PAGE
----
Do We Recognize Him?
God the Father revealed Himself to Old Testament believers before the coming of His Son and was known to Abraham, Isaac, and Jacob as God Almighty. Then Jesus came, and the ever-blessed Son in His own proper person was the delight of His people's eyes. At the time of the Redeemer's ascension, the Holy Spirit became the head of the present era, and His power was gloriously displayed in and after Pentecost. He remains at this hour the present Immanuel--God with us, dwelling in and with His people, quickening, guiding, and ruling in our lives.
Is His presence recognized as it ought to be? We cannot control His working; He is sovereign in all His operations, but are we sufficiently anxious to obtain His help or sufficiently watchful lest we grieve Him and He withdraws His help? Without Him we can do nothing, but by His almighty energy the most extraordinary results can be produced: Everything depends upon His revealing or concealing His power.
Do we always look up to Him for our inner life and our outward service with the respectful dependence that is appropriate? Do we not too often run before His call and act independently of His aid?
Let us humble ourselves this evening for past neglect, and now entreat the heavenly dew to rest upon us, the sacred oil to anoint us, the celestial flame to burn within us. The Holy Spirit is not a temporary gift--He remains with the church. When we seek Him as we should, we will find Him. He is jealous, but He is full of pity; if He leaves in anger, He returns in mercy. Condescending and tender, He does not grow tired of us but constantly displays His grace.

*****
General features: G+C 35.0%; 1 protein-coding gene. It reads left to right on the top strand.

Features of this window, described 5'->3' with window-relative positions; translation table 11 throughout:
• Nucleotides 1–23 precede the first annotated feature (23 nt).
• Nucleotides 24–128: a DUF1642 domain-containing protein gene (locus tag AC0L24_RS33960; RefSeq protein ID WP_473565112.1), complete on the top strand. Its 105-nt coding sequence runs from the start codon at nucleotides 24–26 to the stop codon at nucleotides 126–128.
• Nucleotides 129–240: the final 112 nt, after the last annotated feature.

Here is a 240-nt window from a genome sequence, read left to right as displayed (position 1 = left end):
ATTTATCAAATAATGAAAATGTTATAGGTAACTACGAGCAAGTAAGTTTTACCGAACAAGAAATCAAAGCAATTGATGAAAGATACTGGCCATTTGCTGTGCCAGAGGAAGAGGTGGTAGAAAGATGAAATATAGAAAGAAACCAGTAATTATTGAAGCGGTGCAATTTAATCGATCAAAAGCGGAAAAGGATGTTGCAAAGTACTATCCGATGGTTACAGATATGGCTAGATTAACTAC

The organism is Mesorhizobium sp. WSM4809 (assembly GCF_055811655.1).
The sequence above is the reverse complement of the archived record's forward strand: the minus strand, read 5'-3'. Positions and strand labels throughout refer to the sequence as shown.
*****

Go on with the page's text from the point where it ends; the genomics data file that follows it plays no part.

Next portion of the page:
Sin has been hammering my heart
Unto a hardness, void of love.
Let supplying grace to cross his art
Drop from above.
Family Bible reading plan
verse 1 Job 11
verse 2 Romans 15
ESV Daily Devotional New Testament
The ESV Daily Devotional New Testament will help readers become familiar with the central message of the Gospel by guiding them through the entire New Testament over the course of one year.
Featuring 365 devotions, each day includes two readings – one from the first half of the New Testament (Matthew through Acts) and one from the second half (Romans through Revelation). After each reading, a short reflection helps readers consider the meaning of the passage and understand how it relates to Jesus Christ and the Gospel. Each devotion concludes with a short passage from the Psalms that ties thematically into the day’s Bible reading, as well as a “Thoughts for Prayer” section to guide personal prayer and meditation.
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From Morning & Evening revised and edited by Alistair Begg copyright © 2003. Used by permission of Crossway Books, a publishing ministry of Good News Publishers, Wheaton, IL 60187, www.crossway.org.